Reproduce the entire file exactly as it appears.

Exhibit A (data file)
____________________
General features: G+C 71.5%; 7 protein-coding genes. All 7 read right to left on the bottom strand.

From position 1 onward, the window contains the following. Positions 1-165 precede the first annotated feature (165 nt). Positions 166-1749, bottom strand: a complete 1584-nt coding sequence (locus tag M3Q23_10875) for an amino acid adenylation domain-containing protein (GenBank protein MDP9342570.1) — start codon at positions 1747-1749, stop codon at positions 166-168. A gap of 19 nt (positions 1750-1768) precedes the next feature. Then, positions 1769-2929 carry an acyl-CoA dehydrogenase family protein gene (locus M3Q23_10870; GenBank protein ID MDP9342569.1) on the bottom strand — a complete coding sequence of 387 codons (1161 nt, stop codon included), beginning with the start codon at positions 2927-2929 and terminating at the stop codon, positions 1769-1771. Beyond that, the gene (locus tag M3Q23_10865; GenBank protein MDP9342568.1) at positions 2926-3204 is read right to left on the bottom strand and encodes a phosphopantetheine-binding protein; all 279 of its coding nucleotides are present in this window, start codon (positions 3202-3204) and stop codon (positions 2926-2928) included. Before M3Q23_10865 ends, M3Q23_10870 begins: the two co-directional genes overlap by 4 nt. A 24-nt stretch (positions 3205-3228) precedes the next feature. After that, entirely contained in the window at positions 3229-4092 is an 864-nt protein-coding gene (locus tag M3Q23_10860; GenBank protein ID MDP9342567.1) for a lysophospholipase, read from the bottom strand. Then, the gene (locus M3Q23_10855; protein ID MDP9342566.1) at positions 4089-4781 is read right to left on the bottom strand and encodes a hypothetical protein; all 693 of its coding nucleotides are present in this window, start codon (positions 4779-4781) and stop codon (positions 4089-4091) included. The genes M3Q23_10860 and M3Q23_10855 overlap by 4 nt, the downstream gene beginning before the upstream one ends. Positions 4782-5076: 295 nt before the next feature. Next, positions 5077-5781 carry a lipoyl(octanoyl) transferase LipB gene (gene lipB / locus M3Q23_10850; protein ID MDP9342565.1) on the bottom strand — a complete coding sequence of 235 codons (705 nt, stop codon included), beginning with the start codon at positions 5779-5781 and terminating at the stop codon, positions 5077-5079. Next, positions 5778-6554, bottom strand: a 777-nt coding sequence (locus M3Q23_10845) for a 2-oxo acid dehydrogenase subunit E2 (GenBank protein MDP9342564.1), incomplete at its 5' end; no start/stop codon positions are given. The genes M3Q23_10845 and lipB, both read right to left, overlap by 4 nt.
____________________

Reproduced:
General features: G+C 71.5%; 7 protein-coding genes. All 7 read right to left on the bottom strand.

From position 1 onward, the window contains the following. Positions 1-165 precede the first annotated feature (165 nt). Positions 166-1749, bottom strand: a complete 1584-nt coding sequence (locus tag M3Q23_10875) for an amino acid adenylation domain-containing protein (GenBank protein MDP9342570.1) — start codon at positions 1747-1749, stop codon at positions 166-168. A gap of 19 nt (positions 1750-1768) precedes the next feature. Then, positions 1769-2929 carry an acyl-CoA dehydrogenase family protein gene (locus M3Q23_10870; GenBank protein ID MDP9342569.1) on the bottom strand — a complete coding sequence of 387 codons (1161 nt, stop codon included), beginning with the start codon at positions 2927-2929 and terminating at the stop codon, positions 1769-1771. Beyond that, the gene (locus tag M3Q23_10865; GenBank protein MDP9342568.1) at positions 2926-3204 is read right to left on the bottom strand and encodes a phosphopantetheine-binding protein; all 279 of its coding nucleotides are present in this window, start codon (positions 3202-3204) and stop codon (positions 2926-2928) included. Before M3Q23_10865 ends, M3Q23_10870 begins: the two co-directional genes overlap by 4 nt. A 24-nt stretch (positions 3205-3228) precedes the next feature. After that, entirely contained in the window at positions 3229-4092 is an 864-nt protein-coding gene (locus tag M3Q23_10860; GenBank protein ID MDP9342567.1) for a lysophospholipase, read from the bottom strand. Then, the gene (locus M3Q23_10855; protein ID MDP9342566.1) at positions 4089-4781 is read right to left on the bottom strand and encodes a hypothetical protein; all 693 of its coding nucleotides are present in this window, start codon (positions 4779-4781) and stop codon (positions 4089-4091) included. The genes M3Q23_10860 and M3Q23_10855 overlap by 4 nt, the downstream gene beginning before the upstream one ends. Positions 4782-5076: 295 nt before the next feature. Next, positions 5077-5781 carry a lipoyl(octanoyl) transferase LipB gene (gene lipB / locus M3Q23_10850; protein ID MDP9342565.1) on the bottom strand — a complete coding sequence of 235 codons (705 nt, stop codon included), beginning with the start codon at positions 5779-5781 and terminating at the stop codon, positions 5077-5079. Next, positions 5778-6554, bottom strand: a 777-nt coding sequence (locus M3Q23_10845) for a 2-oxo acid dehydrogenase subunit E2 (GenBank protein MDP9342564.1), incomplete at its 5' end; no start/stop codon positions are given. The genes M3Q23_10845 and lipB, both read right to left, overlap by 4 nt.